It took us a turn or two of just moving around to figure out what was going on, but after the first battle, you get the idea pretty quick. It’s fairly intuitive that when you brush up against another opponent, the two units that face off are simply competing by comparing the pips (life points) on their dice, but what really throws a kink in things is that after a battle, on both teams, the dice that fought go to the rear and the other two dice go to that side where the fighting was. This can lead to some clever plays, but it’s difficult to wrap your head around at first.

One last weird thing to note: you don’t even roll the dice, except for setup! That took some getting used to as well.

 

Depth: At its core, this is an abstract strategy game with very little hidden information and no luck. The only thing you don’t know is the which of your opponent’s terrain tiles is which, although you know what three they have. That means there is a ton of front-loaded strategy in this game, and you can in theory plan out your entire game plan from the beginning. For me, that’s just too much. I like when a game balances strategy and tactics, where some sort of random element keeps you from having to plan too far ahead. For example, you can plan what you generally intend to buy in Dominion, but you don’t have to think too far ahead because you really can’t until you see your next hand.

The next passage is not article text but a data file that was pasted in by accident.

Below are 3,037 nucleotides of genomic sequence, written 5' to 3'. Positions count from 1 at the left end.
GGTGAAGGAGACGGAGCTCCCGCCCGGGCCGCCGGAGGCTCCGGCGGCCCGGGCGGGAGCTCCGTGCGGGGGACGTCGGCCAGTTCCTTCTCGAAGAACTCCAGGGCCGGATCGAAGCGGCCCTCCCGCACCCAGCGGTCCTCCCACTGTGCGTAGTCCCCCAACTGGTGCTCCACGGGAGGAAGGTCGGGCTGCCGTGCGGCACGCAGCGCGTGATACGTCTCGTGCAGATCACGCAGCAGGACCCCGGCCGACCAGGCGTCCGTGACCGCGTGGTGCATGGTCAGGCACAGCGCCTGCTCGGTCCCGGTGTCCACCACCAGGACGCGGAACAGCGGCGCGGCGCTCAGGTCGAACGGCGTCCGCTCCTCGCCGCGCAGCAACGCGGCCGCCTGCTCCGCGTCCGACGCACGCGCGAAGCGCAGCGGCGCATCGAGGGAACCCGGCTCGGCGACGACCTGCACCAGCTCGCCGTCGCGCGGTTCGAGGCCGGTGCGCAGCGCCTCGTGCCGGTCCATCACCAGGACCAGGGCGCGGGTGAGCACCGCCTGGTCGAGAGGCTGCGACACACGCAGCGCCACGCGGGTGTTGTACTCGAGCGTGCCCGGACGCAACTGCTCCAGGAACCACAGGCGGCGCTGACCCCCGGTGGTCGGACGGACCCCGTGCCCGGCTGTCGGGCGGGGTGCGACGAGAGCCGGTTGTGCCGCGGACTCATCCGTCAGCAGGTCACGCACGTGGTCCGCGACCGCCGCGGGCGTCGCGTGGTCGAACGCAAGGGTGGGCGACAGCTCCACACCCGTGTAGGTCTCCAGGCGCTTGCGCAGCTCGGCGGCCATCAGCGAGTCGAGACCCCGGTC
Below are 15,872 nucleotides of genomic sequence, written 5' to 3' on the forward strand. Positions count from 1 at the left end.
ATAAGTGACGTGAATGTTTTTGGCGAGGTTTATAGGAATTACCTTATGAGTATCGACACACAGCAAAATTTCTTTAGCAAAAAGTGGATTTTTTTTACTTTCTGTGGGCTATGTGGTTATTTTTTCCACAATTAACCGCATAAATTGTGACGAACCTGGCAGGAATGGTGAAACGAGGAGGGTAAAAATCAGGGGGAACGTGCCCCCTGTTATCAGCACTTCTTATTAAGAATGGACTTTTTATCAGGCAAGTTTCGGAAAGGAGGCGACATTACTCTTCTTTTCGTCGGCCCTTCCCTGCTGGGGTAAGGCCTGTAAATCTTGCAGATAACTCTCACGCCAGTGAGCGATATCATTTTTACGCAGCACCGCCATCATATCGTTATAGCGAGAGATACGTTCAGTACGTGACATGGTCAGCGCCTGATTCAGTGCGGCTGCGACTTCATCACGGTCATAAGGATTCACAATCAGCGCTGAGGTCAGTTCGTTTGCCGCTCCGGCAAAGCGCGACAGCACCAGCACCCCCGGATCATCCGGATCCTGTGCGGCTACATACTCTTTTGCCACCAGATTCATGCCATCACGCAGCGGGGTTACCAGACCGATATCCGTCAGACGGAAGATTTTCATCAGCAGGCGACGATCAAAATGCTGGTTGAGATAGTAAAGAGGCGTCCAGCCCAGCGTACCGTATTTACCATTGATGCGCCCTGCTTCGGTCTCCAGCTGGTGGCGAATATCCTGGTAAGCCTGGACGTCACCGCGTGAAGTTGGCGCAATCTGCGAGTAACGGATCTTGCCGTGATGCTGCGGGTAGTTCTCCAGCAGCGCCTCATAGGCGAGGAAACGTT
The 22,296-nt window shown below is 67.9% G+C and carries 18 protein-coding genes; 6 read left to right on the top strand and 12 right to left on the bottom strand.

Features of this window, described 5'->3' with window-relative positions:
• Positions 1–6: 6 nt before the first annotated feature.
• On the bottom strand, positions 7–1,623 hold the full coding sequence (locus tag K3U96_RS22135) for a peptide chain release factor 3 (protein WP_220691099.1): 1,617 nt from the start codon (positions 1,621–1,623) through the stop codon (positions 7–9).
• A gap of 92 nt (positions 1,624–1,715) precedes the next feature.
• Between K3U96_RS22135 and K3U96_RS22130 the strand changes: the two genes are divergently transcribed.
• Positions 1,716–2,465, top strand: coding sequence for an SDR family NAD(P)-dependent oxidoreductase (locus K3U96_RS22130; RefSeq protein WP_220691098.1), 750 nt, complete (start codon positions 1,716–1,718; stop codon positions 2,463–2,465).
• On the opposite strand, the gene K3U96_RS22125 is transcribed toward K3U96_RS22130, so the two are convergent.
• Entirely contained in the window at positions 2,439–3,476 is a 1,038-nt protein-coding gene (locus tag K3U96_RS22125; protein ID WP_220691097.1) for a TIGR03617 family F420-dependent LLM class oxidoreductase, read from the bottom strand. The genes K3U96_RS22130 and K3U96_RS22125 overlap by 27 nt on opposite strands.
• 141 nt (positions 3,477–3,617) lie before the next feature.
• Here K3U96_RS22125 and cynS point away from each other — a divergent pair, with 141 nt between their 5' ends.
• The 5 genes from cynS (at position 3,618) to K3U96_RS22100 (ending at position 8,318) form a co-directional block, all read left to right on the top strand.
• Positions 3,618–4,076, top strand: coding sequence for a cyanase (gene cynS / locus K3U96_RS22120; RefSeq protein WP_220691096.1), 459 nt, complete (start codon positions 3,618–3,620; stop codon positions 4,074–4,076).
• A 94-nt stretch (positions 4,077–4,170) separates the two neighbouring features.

Chess is at the point where computers are playing at levels way higher than those attainable by humans. This game probably isn’t as deep as Chess, but that same level of luck (or lack thereof) means that you’re probably not going to play the game at the level you want, and it’s always frustrating for me to play a game knowing that there’s something I probably just can’t see due to the sheer number of long-term variables. On the other hand, some people love games like that, and are going to eat this up.

 

Theme: Ostensibly, this game is about warring factions, and the humor in the rulebook is kind of funny, how the four factions are based on Switzerland and its neighbors. Apparently some people think the fact that the French people are frogmen is racist, but I wouldn’t really know. Even if it is, the game is clearly very tongue-in-cheek with its setting. The artwork is also very beautiful on the board, and though I don’t like the style of the character art, it’s well-done.

However, when you’re actually playing the game, the units are just big fat dice. You’re literally just moving dice around the board and directly comparing numbers, and trying to get out with the most numbers. The theme is Knizia-level thin, if not thinner. By and large this is an abstract strategy game. That will appeal to a lot of people, but don’t go in expecting Cyclades or something like that.

 

Fun: I think this largely depends on what you are looking for in a game. People really dig long-term strategy found in abstracts and a want a bit more theme painted on are going to love this. People looking for a game like the one shown on the box-cover, of thematic warfare, are going to be disappointed. For me, personally, the strategy is just too front-loaded and devoid of tactics for me to find the appeal, especially with a large lack of theme.

 

I think some people are really going to love Unita, but the super-long-term strategy and abstracted theme were enough for it to not really click with me.

 

Rating:

3star

3 out of 5